On April 23rd, the California State Park’s Off-Highway Motor Vehicular Recreation Division released its new Preliminary General Plan for and accompanying Environmental Impact Report for Carnegie State Vehicular Recreation Area (CSVRA). This plan includes the expansion of Carnegie onto 3,400 acres of wildland in eastern Alameda County (an area commonly referred to as Tesla Park – this is also the area designated by EBCNPS as our “Corral Hollow” Botanical Priority Protection Area). The General Plan and EIR can be found at this link: http://carnegiegeneralplan.com/document-library

EBCNPS is preparing to submit detailed comments on the plan. We are working to establish Tesla Park as a non-motorized low impact historic and natural resource park and preserve. We believe that such a designation would provide the best protection for the rare native habitats and critical wildlife corridor that exist on the Tesla Park land while still providing recreational and educational value to the general public.

To learn more about Tesla Park and its wonderful natural resources, please visit: www.teslapark.org . While you’re there, be sure to sign up to the mailing list, like the facebook page, and consider making a donation to the effort. Also, be sure to check out our Corral Hollow Botanical Priority Protection Area description on page 12 and 13 of our BPPA Guidebook. To access the Guidebook click on this link Guide to the BPPA, then on the link at the top of the page that comes up.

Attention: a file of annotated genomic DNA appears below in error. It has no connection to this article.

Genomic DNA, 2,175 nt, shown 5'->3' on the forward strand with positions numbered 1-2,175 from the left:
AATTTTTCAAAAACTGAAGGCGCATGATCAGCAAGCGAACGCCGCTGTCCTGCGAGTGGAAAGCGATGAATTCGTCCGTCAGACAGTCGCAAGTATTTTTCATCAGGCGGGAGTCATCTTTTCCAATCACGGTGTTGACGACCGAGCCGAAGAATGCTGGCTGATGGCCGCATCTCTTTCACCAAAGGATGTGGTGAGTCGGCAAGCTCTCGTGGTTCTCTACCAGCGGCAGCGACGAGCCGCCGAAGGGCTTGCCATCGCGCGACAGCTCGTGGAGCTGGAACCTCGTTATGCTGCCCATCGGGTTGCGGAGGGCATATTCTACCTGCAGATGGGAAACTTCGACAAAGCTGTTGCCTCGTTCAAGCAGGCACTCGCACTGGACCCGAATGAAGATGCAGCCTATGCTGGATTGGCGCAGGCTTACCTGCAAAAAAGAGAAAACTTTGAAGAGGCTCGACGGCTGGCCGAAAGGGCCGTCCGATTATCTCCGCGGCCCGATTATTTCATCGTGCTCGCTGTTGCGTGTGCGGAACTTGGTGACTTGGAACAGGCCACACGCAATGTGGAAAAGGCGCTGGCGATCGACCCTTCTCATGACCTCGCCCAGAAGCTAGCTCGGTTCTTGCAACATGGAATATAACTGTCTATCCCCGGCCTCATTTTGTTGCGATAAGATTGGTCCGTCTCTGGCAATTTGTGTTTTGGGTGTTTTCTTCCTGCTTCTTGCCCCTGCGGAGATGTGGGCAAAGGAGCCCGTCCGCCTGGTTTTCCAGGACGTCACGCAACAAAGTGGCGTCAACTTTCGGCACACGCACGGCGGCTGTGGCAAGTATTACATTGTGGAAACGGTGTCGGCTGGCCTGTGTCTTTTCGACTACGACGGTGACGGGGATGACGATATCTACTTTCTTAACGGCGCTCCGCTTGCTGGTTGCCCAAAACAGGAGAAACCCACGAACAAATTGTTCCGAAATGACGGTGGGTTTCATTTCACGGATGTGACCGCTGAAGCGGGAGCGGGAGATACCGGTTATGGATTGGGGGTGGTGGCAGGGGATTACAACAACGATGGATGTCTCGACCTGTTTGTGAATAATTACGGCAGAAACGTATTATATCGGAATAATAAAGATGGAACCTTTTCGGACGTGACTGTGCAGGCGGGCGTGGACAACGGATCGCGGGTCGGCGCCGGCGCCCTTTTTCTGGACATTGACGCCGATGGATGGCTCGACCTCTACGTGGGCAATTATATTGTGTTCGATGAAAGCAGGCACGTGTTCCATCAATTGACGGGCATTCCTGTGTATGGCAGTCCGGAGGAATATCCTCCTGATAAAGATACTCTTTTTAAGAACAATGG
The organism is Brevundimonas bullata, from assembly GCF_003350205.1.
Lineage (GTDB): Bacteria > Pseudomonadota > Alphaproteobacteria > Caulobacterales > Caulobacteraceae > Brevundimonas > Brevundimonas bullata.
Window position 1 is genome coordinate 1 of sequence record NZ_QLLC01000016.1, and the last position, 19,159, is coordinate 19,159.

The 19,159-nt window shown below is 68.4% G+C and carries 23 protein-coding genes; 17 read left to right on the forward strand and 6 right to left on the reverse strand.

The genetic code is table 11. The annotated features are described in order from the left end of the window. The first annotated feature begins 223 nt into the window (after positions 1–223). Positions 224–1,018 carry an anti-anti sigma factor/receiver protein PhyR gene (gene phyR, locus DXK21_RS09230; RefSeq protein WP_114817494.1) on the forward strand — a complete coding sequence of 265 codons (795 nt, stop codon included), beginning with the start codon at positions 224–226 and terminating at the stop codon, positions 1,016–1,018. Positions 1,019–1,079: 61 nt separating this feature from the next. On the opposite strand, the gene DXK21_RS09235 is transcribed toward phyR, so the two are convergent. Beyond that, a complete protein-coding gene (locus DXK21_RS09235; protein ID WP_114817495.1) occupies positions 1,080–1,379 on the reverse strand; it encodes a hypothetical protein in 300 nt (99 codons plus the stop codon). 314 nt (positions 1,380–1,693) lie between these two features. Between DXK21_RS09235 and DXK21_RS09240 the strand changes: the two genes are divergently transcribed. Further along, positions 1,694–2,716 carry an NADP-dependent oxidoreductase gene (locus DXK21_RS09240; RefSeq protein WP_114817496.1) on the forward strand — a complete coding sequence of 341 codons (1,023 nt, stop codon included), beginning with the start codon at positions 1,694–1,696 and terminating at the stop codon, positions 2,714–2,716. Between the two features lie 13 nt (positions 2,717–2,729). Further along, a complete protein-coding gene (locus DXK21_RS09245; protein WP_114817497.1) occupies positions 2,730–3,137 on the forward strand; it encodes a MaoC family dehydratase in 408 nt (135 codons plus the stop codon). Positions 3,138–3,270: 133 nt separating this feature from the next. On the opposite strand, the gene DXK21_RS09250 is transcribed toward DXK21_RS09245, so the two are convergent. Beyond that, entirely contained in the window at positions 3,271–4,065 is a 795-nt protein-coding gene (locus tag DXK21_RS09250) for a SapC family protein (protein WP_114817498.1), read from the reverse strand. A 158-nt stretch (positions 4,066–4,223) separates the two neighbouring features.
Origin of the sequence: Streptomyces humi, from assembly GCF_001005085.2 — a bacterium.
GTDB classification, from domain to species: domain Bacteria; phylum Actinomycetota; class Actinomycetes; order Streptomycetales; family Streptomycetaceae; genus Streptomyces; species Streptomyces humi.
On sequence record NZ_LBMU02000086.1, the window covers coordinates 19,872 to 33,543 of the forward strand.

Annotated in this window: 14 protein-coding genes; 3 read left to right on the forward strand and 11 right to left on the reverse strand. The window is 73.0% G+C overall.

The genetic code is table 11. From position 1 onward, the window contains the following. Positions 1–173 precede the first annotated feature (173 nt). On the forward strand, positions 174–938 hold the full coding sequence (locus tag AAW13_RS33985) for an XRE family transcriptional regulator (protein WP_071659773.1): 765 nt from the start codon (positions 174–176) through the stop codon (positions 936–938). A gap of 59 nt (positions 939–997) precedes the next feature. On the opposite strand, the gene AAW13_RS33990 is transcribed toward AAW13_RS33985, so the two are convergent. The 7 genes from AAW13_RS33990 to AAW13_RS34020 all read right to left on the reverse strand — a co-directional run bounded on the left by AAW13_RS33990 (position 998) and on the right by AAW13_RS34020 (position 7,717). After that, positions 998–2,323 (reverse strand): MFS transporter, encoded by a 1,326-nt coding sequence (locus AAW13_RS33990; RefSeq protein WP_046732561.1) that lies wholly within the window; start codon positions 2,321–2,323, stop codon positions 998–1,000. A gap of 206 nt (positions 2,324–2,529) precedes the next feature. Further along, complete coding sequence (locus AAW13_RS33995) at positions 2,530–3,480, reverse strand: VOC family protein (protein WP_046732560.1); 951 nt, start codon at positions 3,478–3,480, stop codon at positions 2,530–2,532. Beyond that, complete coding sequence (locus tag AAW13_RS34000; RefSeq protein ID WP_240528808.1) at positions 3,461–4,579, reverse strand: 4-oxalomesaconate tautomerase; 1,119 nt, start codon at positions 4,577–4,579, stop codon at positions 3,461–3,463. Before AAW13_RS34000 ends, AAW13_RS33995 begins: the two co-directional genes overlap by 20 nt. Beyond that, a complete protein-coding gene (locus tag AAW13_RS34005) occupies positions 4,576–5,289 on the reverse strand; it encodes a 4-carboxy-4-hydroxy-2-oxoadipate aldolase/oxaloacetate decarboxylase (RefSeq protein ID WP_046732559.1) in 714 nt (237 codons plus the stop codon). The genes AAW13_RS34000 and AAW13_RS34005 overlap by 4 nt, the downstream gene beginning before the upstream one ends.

We need all the help we can get to show strong support for a non-motorized alternative land use for this area. Please, review the documents and submit comments before the deadline on June 8th. We will be sending out more info shortly so stay tuned! I will be posting information as it becomes available on.

Mack Casterman

 

View of Mt. Diablo from Tesla Park (Corral Hollow BPPA). photo by Mack Casterman

View of Mt. Diablo from Tesla Park (Corral Hollow BPPA). photo by Mack Casterman

 

 

Compare this picture with this one showing the ongoing unmitigated habitat damage occurring in the existing Carnegie SVRA.. Photo by Mack Casterman

Compare the picture above with this one showing the ongoing unmitigated habitat damage occurring in the existing Carnegie SVRA.. Photo by Mack Casterman